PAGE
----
In Our Own Backyard...The weather outside is frightful
Wool socks. Check.
Wool socks. Check.
Long underwear. Check.
Chopper mitts. Check.
Down jacket. Check.
I was all bundled up for the subzero temperatures, but I wasn't going tobogganing, ice fishing, or snowshoeing -- I was going Christmas shopping!
This past week in our area has been anything but ordinary, and despite the fact that many of us are dyed-in-the-wool Minnesotans, you have to admit that the weather lately has been taking it to the extremes.
Last Wednesday I was unable to get to work because the roads out in the country where we live were impassable. There was no question of getting through, no matter how determined I might have been. Instead, I paced the house like a caged lion, checking my laptop on every pass, trying to keep tabs on what was going on at work and feeling helpless in contributing to the production effort by the rest of the staff, all of whom live in town and were able to make it to work.
Finally, I bundled up, slapped on my snowshoes and attempted to open the trail through the woods that the deer often take, knowing they must have been struggling mightily just to get enough to eat. Every branch I walked under yielded a mini-avalanche of snow (with most of it going down the neck of my jacket!). At one point the tip of my snowshoe got trapped under the snow and I unceremoniously tumbled into a giant face plant. Getting up was even trickier, because my snowshoes were weighted down with heavy, wet snow and didn't want to cooperate.
By Thursday, there were several more inches of snow in the woods. All of the creatures that had holed up during the worst of it were beginning to venture forth. A giant pileated woodpecker swung comically upside down on my suet feeder, trying to replenish his daily supply of protein. Two white-tailed deer wandered through the cedar trees between our house and the lake, shoulder-deep in snow and with blankets of white on their backs, tearing down boughs in a sort of frenetic feeding frenzy, much like the woodpecker. And just as I went back in the house, I spied a red squirrel gobbling up sunflower seeds -- from inside my wire mesh bird feeder!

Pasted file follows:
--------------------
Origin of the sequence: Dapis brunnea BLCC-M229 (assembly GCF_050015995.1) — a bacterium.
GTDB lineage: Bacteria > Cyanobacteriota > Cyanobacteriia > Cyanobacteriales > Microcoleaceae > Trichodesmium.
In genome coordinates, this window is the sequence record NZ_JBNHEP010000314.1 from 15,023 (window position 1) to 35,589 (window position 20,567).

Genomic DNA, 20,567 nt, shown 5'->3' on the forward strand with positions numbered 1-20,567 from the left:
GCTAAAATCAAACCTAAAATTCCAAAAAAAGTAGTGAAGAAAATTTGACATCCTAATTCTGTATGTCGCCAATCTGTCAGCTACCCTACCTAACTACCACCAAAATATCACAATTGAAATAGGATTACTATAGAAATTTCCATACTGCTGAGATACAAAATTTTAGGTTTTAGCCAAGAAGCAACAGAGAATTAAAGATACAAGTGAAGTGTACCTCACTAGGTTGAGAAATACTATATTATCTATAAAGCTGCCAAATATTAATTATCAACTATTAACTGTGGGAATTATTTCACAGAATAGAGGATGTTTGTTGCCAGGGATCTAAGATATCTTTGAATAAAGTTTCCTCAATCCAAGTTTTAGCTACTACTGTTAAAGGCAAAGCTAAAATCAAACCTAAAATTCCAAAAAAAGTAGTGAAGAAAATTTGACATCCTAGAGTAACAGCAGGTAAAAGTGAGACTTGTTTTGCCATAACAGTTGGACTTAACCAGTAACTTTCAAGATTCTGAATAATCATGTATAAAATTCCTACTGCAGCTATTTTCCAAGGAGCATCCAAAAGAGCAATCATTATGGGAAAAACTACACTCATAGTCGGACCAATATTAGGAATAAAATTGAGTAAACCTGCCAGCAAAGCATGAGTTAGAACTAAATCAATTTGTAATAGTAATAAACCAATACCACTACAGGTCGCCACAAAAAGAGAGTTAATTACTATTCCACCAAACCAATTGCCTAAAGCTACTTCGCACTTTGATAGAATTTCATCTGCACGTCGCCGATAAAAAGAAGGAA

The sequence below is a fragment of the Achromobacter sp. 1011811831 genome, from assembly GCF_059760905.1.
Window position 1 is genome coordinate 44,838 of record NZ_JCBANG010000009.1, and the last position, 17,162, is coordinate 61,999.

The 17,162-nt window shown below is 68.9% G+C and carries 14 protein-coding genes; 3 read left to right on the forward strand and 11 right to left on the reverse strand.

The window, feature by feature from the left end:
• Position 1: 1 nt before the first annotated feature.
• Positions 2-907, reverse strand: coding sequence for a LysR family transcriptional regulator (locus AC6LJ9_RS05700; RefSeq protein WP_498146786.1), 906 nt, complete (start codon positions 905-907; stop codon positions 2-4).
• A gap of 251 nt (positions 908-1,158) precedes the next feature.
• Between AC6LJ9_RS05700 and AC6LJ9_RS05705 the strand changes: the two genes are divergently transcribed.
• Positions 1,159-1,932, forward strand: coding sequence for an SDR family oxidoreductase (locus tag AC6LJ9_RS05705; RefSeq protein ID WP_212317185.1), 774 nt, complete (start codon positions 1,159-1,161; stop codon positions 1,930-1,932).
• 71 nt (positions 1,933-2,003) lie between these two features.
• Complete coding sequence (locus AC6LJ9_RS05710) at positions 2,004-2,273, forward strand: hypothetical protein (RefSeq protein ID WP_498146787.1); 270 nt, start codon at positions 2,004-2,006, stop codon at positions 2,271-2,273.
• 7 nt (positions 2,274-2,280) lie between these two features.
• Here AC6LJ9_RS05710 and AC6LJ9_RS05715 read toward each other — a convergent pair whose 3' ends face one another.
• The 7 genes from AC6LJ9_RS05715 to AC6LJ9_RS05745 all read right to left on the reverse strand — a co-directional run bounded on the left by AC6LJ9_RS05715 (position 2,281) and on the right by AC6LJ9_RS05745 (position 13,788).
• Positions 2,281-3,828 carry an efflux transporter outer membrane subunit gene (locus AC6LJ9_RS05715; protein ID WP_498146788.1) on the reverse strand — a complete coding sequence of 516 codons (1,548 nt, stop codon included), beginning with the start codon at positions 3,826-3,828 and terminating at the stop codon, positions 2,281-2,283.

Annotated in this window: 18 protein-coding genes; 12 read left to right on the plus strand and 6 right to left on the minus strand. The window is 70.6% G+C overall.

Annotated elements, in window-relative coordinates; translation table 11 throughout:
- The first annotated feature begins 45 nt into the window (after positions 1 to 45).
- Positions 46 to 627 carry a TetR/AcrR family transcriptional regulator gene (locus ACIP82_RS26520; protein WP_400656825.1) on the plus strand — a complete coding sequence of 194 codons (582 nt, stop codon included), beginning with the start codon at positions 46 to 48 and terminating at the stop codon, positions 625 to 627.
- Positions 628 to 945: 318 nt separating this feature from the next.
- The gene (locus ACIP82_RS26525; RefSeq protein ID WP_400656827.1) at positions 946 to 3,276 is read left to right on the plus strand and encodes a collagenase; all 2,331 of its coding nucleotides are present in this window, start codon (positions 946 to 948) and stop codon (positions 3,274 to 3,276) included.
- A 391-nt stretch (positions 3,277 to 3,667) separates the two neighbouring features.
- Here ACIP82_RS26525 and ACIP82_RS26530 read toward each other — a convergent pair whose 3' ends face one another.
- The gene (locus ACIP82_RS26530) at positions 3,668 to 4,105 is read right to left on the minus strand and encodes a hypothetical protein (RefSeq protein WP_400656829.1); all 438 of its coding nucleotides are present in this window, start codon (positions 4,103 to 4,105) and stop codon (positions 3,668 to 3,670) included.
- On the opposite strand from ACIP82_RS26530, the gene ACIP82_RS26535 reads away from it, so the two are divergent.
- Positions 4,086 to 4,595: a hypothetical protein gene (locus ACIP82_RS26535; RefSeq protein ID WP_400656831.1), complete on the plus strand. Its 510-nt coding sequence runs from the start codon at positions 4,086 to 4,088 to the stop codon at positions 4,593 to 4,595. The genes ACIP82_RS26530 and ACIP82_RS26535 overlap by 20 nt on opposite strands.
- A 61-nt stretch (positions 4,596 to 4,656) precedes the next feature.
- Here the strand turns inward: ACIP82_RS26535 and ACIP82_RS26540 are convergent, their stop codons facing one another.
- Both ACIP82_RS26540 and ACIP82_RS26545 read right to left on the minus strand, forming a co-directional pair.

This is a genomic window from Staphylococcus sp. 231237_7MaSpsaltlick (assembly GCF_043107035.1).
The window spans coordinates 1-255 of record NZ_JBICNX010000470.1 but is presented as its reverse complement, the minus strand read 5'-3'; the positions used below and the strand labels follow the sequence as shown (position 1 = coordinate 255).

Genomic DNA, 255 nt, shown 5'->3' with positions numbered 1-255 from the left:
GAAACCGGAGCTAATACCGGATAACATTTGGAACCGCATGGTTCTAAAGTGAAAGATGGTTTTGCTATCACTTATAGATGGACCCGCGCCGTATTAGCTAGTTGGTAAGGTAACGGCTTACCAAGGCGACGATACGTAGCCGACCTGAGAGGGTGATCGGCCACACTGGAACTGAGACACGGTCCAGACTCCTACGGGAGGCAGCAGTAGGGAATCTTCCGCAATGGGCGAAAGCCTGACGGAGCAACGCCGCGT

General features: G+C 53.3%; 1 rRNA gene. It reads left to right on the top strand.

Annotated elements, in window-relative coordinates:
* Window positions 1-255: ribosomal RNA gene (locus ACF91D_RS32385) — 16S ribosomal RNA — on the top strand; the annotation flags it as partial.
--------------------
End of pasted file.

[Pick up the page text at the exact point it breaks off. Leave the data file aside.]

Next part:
By the time Friday rolled around, the plows had been out pretty much everywhere and the roads began to look like roads again instead of mammoth snowdrifts. The temperature had plummeted, however, and my Christmas shopping episode had little of the usual festive excitement about it. Every lot was so full of snow there were only about half as many parking spaces as usual. The drifts were so high between each row that I felt as though I was taking my life in my hands when I nosed my car out from between them.
The layers of warm clothing I'd bundled up in took on a less-than-cozy aura after about 20 minutes in the mall. I began to sweat. My toes ached from being bundled so tightly in heavy socks and boots, and my long underwear started to itch. I had a shopping list a mile long, but the thought of getting everything accomplished in a single trip suddenly had far less appeal than it did when I first set out.
Saturday morning, though it was more frigid than ever, we began to feel the urgency of picking out our Christmas tree because we have grandchildren coming for an early Christmas next weekend. Once again, we bundled up and headed out for the tree lot. The only problem was that all of the trees were so stiff with the cold that we couldn't really tell what they looked like. Their branches were frozen in the upright position they'd assumed in the plastic netting in which they'd been baled for shipping from the tree farm. We couldn't tell if they were fat or thin, if they had any "bald" spots anywhere, or just what they would look like when they were thawed.
The tree salesman admitted it was a bit of a crap shoot, all right, so we just picked one and brought it home. My husband set it up in the living room and we waited for the rest of the day as it thawed out to see just what kind of a tree we picked out. And while it didn't turn out to be my dream tree by any sense of the word, it wasn't too bad and we considered ourselves lucky.
Sunday morning was just as brittlely cold as the day before, so as I dressed for church I kept in mind the long, cold ride into town. I donned my now-familiar uniform of long johns and wool socks, figuring no one would know the difference since they were beneath my dress pants and boots -- that is, until I made the mistake of crossing my legs in the middle of the sermon and my pant leg rode up...